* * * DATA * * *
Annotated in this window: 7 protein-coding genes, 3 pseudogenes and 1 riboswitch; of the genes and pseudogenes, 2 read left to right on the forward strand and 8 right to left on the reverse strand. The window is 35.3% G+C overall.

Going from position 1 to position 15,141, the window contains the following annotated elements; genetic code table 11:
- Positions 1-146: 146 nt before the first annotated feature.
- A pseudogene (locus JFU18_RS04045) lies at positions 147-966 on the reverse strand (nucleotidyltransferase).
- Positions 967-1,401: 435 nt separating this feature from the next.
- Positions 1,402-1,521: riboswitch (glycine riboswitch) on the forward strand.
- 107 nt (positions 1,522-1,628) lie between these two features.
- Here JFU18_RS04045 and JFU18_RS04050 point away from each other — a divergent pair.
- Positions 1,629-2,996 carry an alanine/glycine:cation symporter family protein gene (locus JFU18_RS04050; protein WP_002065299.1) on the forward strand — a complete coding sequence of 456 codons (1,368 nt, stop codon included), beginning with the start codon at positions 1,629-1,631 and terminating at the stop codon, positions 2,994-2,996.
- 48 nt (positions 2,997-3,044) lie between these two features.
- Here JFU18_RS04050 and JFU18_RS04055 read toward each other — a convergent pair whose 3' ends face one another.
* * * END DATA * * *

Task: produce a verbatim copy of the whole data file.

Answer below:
Annotated in this window: 7 protein-coding genes, 3 pseudogenes and 1 riboswitch; of the genes and pseudogenes, 2 read left to right on the forward strand and 8 right to left on the reverse strand. The window is 35.3% G+C overall.

Going from position 1 to position 15,141, the window contains the following annotated elements; genetic code table 11:
- Positions 1-146: 146 nt before the first annotated feature.
- A pseudogene (locus JFU18_RS04045) lies at positions 147-966 on the reverse strand (nucleotidyltransferase).
- Positions 967-1,401: 435 nt separating this feature from the next.
- Positions 1,402-1,521: riboswitch (glycine riboswitch) on the forward strand.
- 107 nt (positions 1,522-1,628) lie between these two features.
- Here JFU18_RS04045 and JFU18_RS04050 point away from each other — a divergent pair.
- Positions 1,629-2,996 carry an alanine/glycine:cation symporter family protein gene (locus JFU18_RS04050; protein WP_002065299.1) on the forward strand — a complete coding sequence of 456 codons (1,368 nt, stop codon included), beginning with the start codon at positions 1,629-1,631 and terminating at the stop codon, positions 2,994-2,996.
- 48 nt (positions 2,997-3,044) lie between these two features.
- Here JFU18_RS04050 and JFU18_RS04055 read toward each other — a convergent pair whose 3' ends face one another.